Next Up On My Reading List… It’s Still A Newer Purchase

It’s time for the next book on my reading list, and I am really not doing well at reading stuff I already have. Why did I tell myself I would do that if I was going to keep reading so many new books? In my defense, this one appeared at just the right time, and I had to read it right away.

Hooray for free books!

The book in question is How to Market a Book: Overperform in a Crowded Market by Reedsy co-founder Ricardo Fayet. The Reedsy website has been absolutely invaluable to me during the pandemic. I’ve been participating in their weekly writing prompts contests in order to get myself back into writing on a more regular basis, and in order to challenge myself. I’ve also been taking many of their free courses to improve my writing skills. So, when I got one of their newsletter emails about Ricardo Fayet’s new book, I had to get it. This was a no-brainer for a couple of reasons. First of all, I’m taking the steps to get into the world of self-publishing and figured that I book like this would be a useful tool for me to have. Second, since I subscribed to the Reedsy newsletters, I received a discount code to get it FOR FREE. Yes, free. I can’t say no to that. And since this free copy came as an e-book, this crossed off one of the items off of the Indigo reading list: A book in another format (eBook / audiobook). I have a feeling that I’ll end up reading a few other eBooks this year, but this one didn’t really fit into any other categories on the list, so this became my official eBook pick for 2021.

As I mentioned, I’m trying to self-publish my work, so I didn’t just read this book for fun. I read it to learn. And boy did I learn.

I’m someone who can get overwhelmed easily (both my husband and my mother would tell you that that’s an understatement), so I did find this to be a somewhat overwhelming read. Around the time I started reading this book, I was only just starting to learn about the world of self-publishing. Really, the only thing that I knew was that I would have to be able to write. And that’s the easy part. Learning about the world of book marketing was a little stressful, especially when I got to the chapters that talked about math or the dreaded Amazon algorithm. And there’s more than just chapters about Amazon. There are chapters on how to succeed with all of the big eBook retailers out there. And there are chapters on how to set up your author website, your mailing list, your everything! There were things I had never even considered before, and things I had never heard of. This book was thorough and covered a lot of ground.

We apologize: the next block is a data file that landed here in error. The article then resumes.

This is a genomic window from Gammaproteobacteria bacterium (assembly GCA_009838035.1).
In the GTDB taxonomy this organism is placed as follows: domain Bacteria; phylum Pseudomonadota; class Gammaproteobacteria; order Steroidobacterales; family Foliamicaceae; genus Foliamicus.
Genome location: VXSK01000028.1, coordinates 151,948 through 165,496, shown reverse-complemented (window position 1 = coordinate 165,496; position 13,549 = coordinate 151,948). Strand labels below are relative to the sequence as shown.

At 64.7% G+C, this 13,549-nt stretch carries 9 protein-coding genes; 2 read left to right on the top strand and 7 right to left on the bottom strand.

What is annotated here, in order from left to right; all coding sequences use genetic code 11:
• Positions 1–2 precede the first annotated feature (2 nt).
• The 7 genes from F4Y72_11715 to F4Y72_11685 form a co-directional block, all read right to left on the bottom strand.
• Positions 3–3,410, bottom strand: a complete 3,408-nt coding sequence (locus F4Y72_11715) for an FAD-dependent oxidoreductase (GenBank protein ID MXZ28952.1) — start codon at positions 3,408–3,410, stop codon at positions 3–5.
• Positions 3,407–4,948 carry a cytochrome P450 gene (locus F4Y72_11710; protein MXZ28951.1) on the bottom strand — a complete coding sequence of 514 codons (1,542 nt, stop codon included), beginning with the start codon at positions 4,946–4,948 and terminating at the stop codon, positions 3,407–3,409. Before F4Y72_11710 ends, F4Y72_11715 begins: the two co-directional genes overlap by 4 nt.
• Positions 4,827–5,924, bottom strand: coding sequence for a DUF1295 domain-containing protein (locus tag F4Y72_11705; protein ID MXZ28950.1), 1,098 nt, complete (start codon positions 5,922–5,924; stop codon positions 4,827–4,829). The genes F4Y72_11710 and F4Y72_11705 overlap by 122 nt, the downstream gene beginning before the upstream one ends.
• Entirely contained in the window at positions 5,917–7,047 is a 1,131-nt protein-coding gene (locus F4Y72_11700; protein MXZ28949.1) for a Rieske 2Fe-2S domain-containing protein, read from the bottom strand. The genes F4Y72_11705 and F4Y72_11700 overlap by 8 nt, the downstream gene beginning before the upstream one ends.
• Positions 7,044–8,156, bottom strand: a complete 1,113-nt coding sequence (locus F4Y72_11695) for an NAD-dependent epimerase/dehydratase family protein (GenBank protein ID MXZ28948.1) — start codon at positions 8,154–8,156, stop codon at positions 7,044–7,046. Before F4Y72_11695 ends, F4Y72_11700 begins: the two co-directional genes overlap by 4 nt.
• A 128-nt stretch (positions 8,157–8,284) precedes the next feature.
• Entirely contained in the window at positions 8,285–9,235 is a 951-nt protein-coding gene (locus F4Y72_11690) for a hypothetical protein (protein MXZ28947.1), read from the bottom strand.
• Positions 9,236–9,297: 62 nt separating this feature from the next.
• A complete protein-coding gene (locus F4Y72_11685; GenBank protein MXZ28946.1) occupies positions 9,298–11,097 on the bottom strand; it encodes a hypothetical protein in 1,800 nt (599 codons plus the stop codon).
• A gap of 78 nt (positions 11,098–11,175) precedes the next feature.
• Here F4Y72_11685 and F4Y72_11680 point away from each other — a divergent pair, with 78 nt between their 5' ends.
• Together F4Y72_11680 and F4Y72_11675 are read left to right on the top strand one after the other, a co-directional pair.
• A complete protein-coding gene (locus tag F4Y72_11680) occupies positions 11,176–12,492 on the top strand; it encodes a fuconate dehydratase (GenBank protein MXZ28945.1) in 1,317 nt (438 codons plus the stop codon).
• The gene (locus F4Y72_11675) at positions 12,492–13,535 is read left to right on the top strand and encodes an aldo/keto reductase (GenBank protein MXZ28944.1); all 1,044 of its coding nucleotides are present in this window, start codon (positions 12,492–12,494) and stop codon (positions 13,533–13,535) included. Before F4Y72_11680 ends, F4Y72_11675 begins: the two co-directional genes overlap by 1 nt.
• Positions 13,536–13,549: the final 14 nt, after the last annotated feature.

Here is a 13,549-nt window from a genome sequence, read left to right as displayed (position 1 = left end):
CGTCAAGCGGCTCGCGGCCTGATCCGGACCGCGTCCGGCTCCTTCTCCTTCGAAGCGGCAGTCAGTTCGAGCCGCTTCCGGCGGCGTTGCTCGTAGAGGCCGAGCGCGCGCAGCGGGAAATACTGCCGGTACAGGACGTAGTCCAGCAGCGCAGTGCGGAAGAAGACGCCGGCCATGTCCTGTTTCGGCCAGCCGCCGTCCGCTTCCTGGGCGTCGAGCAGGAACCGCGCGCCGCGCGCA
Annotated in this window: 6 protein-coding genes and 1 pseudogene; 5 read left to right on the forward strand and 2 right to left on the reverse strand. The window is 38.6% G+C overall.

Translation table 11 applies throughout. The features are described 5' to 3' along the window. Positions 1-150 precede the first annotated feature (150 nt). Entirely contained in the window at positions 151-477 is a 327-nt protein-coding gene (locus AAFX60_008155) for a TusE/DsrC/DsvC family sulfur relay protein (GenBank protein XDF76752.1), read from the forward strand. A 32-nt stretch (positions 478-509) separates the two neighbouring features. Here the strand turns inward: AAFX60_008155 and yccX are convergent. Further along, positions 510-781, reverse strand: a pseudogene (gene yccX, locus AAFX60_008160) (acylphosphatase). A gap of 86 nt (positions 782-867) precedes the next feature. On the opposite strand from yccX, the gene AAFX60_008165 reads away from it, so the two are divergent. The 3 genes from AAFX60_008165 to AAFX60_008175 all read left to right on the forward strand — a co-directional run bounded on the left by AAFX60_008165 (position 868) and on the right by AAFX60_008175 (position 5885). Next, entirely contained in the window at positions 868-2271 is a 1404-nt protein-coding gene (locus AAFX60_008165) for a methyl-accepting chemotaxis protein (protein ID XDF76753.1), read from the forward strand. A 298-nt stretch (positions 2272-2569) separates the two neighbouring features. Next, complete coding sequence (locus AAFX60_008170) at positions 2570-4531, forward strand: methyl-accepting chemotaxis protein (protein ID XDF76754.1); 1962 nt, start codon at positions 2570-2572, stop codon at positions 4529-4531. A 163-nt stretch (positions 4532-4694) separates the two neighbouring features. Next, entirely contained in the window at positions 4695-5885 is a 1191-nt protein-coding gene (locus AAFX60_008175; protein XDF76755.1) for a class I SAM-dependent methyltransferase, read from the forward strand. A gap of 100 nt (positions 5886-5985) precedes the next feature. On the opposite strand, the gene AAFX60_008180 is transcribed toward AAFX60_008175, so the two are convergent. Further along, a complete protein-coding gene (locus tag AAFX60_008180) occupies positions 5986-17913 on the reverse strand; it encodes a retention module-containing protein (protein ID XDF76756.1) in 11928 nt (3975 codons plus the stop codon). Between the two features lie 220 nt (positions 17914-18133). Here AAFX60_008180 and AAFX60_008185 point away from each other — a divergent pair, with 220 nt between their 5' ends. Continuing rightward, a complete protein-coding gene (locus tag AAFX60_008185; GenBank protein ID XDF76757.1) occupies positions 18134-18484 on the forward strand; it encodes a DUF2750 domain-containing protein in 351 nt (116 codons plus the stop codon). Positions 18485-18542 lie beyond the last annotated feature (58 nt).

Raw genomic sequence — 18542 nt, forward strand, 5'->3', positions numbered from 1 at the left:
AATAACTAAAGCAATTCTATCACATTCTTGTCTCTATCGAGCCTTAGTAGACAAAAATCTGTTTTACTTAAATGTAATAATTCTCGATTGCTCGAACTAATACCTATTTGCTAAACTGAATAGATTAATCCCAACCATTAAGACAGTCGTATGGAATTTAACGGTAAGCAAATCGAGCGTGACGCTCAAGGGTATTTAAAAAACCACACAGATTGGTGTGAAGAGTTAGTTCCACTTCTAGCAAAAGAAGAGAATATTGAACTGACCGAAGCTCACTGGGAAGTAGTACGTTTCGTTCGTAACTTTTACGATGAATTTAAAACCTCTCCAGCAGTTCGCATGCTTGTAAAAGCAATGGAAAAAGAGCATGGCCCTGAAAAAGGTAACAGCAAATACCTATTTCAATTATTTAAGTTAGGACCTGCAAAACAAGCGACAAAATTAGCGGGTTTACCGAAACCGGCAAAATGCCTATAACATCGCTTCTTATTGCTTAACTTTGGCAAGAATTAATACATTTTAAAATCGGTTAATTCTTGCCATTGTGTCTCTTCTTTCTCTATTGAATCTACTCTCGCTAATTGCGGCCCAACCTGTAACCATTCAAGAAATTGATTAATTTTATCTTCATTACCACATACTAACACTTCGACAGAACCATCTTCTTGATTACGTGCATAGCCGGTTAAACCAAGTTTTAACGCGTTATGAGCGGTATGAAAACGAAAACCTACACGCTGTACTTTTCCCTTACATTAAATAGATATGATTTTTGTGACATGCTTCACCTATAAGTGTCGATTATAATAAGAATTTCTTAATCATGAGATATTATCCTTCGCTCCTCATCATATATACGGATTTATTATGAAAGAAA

I can’t get stressed or overwhelmed when my reading assistant is nearby.

And yet, it wasn’t a dry read. For something this educational and informative, reading it could have easily been a mind-numbing experience. But it wasn’t. Fayet wrote this book in such a way that it is easy to understand and quick to read through, while providing in-depth analyses about the world of eBooks and self-publishing. And despite the fact that I found some chapters overwhelming, I found this book to be incredibly useful. Not only do I have a better idea of what I’m doing now when it comes to self-publishing, but I had a “eureka” moment while reading. Based on some of the suggestions for publishing series, I figured out a way to turn what I thought was a stand-alone story into a series of books! And so far, I am in love with what I’ve been writing for those.

On a more personal level, Fayet’s book helped me to better understand my husband’s job. Mark is a web developer for the marketing team of his company, so some of the things I came across in Fayet’s book reminded me about things Mark had mentioned about the nature of his work. And then I realized how incredibly lucky I am to have him for a husband. I’m going to need things like a mailing list and a website, and I’m married to someone who knows how to make those! And I know I’m biased, but he is really good at his job. Looks like I’ll have to cook a lot of fancy dinners to pay for his professional services.

So, yes, reading this book stressed me out a few times, but I am so glad that I read it. And if I hadn’t gotten it for free, this still would have been worth paying for. I’m just so grateful that Reedsy not only offered this book for free, but also offers free courses. I sure do love free stuff. Especially when education is involved.

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